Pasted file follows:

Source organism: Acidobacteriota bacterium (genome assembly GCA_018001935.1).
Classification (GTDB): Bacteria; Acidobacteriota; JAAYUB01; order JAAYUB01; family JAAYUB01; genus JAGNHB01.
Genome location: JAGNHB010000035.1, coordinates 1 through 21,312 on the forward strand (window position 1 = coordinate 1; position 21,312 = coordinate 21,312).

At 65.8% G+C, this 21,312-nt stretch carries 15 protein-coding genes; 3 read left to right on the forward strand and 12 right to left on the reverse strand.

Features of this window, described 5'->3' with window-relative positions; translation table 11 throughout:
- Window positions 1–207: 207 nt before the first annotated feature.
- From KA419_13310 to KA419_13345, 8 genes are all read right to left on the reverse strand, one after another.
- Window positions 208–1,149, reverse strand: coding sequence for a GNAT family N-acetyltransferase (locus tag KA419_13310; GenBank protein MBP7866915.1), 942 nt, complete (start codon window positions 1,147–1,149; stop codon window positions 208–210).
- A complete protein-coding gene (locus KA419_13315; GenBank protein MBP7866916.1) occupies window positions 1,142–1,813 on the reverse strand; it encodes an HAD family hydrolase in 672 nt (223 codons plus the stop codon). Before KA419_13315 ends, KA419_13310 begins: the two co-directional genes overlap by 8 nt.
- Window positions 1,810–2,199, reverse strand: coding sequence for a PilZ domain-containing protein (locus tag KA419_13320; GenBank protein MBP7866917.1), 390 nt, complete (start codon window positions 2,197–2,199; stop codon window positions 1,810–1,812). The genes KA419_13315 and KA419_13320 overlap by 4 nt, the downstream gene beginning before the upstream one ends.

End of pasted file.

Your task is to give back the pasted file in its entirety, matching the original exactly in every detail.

Source organism: Acidobacteriota bacterium (genome assembly GCA_018001935.1).
Classification (GTDB): Bacteria; Acidobacteriota; JAAYUB01; order JAAYUB01; family JAAYUB01; genus JAGNHB01.
Genome location: JAGNHB010000035.1, coordinates 1 through 21,312 on the forward strand (window position 1 = coordinate 1; position 21,312 = coordinate 21,312).

At 65.8% G+C, this 21,312-nt stretch carries 15 protein-coding genes; 3 read left to right on the forward strand and 12 right to left on the reverse strand.

Features of this window, described 5'->3' with window-relative positions; translation table 11 throughout:
- Window positions 1–207: 207 nt before the first annotated feature.
- From KA419_13310 to KA419_13345, 8 genes are all read right to left on the reverse strand, one after another.
- Window positions 208–1,149, reverse strand: coding sequence for a GNAT family N-acetyltransferase (locus tag KA419_13310; GenBank protein MBP7866915.1), 942 nt, complete (start codon window positions 1,147–1,149; stop codon window positions 208–210).
- A complete protein-coding gene (locus KA419_13315; GenBank protein MBP7866916.1) occupies window positions 1,142–1,813 on the reverse strand; it encodes an HAD family hydrolase in 672 nt (223 codons plus the stop codon). Before KA419_13315 ends, KA419_13310 begins: the two co-directional genes overlap by 8 nt.
- Window positions 1,810–2,199, reverse strand: coding sequence for a PilZ domain-containing protein (locus tag KA419_13320; GenBank protein MBP7866917.1), 390 nt, complete (start codon window positions 2,197–2,199; stop codon window positions 1,810–1,812). The genes KA419_13315 and KA419_13320 overlap by 4 nt, the downstream gene beginning before the upstream one ends.